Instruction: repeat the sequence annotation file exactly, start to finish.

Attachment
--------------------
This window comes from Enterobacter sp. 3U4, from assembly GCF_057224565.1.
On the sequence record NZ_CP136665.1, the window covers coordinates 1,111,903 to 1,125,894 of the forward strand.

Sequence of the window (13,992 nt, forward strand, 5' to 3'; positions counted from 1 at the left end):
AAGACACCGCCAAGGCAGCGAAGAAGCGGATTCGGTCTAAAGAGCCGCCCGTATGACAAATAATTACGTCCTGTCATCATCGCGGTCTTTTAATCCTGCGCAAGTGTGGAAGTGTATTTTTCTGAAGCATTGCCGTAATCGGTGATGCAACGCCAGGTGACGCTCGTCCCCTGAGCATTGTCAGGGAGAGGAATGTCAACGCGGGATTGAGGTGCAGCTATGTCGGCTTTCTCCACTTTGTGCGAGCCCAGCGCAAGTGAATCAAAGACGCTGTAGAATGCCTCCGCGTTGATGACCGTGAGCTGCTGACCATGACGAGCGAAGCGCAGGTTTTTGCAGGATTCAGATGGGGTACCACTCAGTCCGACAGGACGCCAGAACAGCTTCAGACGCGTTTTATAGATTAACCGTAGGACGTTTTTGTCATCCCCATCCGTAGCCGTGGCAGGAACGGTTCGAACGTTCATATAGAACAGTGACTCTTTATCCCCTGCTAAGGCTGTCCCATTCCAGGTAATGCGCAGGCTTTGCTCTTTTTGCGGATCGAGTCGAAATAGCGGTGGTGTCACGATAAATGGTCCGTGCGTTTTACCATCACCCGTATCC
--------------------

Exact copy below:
This window comes from Enterobacter sp. 3U4, from assembly GCF_057224565.1.
On the sequence record NZ_CP136665.1, the window covers coordinates 1,111,903 to 1,125,894 of the forward strand.

Sequence of the window (13,992 nt, forward strand, 5' to 3'; positions counted from 1 at the left end):
AAGACACCGCCAAGGCAGCGAAGAAGCGGATTCGGTCTAAAGAGCCGCCCGTATGACAAATAATTACGTCCTGTCATCATCGCGGTCTTTTAATCCTGCGCAAGTGTGGAAGTGTATTTTTCTGAAGCATTGCCGTAATCGGTGATGCAACGCCAGGTGACGCTCGTCCCCTGAGCATTGTCAGGGAGAGGAATGTCAACGCGGGATTGAGGTGCAGCTATGTCGGCTTTCTCCACTTTGTGCGAGCCCAGCGCAAGTGAATCAAAGACGCTGTAGAATGCCTCCGCGTTGATGACCGTGAGCTGCTGACCATGACGAGCGAAGCGCAGGTTTTTGCAGGATTCAGATGGGGTACCACTCAGTCCGACAGGACGCCAGAACAGCTTCAGACGCGTTTTATAGATTAACCGTAGGACGTTTTTGTCATCCCCATCCGTAGCCGTGGCAGGAACGGTTCGAACGTTCATATAGAACAGTGACTCTTTATCCCCTGCTAAGGCTGTCCCATTCCAGGTAATGCGCAGGCTTTGCTCTTTTTGCGGATCGAGTCGAAATAGCGGTGGTGTCACGATAAATGGTCCGTGCGTTTTACCATCACCCGTATCC